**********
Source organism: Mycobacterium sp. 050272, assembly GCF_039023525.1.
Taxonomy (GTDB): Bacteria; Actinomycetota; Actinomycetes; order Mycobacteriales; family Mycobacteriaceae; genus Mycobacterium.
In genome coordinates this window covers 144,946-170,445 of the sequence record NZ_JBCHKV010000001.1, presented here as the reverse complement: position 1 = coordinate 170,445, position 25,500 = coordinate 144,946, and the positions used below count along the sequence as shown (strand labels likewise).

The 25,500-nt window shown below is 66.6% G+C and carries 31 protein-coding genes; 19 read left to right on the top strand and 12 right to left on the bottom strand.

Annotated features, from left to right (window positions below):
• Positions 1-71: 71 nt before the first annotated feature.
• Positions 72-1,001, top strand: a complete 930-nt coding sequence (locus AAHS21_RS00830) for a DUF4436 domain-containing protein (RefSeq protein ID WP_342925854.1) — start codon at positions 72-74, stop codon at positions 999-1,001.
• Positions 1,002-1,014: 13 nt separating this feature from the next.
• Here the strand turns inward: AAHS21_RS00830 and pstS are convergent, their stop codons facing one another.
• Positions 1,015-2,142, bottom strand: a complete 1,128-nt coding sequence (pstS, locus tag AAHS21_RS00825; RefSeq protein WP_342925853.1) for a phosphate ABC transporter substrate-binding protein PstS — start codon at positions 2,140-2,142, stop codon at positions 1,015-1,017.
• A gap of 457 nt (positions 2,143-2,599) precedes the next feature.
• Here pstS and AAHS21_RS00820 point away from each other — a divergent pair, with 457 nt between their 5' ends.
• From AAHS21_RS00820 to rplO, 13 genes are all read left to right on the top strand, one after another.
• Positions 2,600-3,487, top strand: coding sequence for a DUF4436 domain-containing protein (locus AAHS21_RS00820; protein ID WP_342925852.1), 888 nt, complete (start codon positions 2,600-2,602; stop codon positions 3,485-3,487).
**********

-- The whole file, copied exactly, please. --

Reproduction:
Source organism: Mycobacterium sp. 050272, assembly GCF_039023525.1.
Taxonomy (GTDB): Bacteria; Actinomycetota; Actinomycetes; order Mycobacteriales; family Mycobacteriaceae; genus Mycobacterium.
In genome coordinates this window covers 144,946-170,445 of the sequence record NZ_JBCHKV010000001.1, presented here as the reverse complement: position 1 = coordinate 170,445, position 25,500 = coordinate 144,946, and the positions used below count along the sequence as shown (strand labels likewise).

The 25,500-nt window shown below is 66.6% G+C and carries 31 protein-coding genes; 19 read left to right on the top strand and 12 right to left on the bottom strand.

Annotated features, from left to right (window positions below):
• Positions 1-71: 71 nt before the first annotated feature.
• Positions 72-1,001, top strand: a complete 930-nt coding sequence (locus AAHS21_RS00830) for a DUF4436 domain-containing protein (RefSeq protein ID WP_342925854.1) — start codon at positions 72-74, stop codon at positions 999-1,001.
• Positions 1,002-1,014: 13 nt separating this feature from the next.
• Here the strand turns inward: AAHS21_RS00830 and pstS are convergent, their stop codons facing one another.
• Positions 1,015-2,142, bottom strand: a complete 1,128-nt coding sequence (pstS, locus tag AAHS21_RS00825; RefSeq protein WP_342925853.1) for a phosphate ABC transporter substrate-binding protein PstS — start codon at positions 2,140-2,142, stop codon at positions 1,015-1,017.
• A gap of 457 nt (positions 2,143-2,599) precedes the next feature.
• Here pstS and AAHS21_RS00820 point away from each other — a divergent pair, with 457 nt between their 5' ends.
• From AAHS21_RS00820 to rplO, 13 genes are all read left to right on the top strand, one after another.
• Positions 2,600-3,487, top strand: coding sequence for a DUF4436 domain-containing protein (locus AAHS21_RS00820; protein ID WP_342925852.1), 888 nt, complete (start codon positions 2,600-2,602; stop codon positions 3,485-3,487).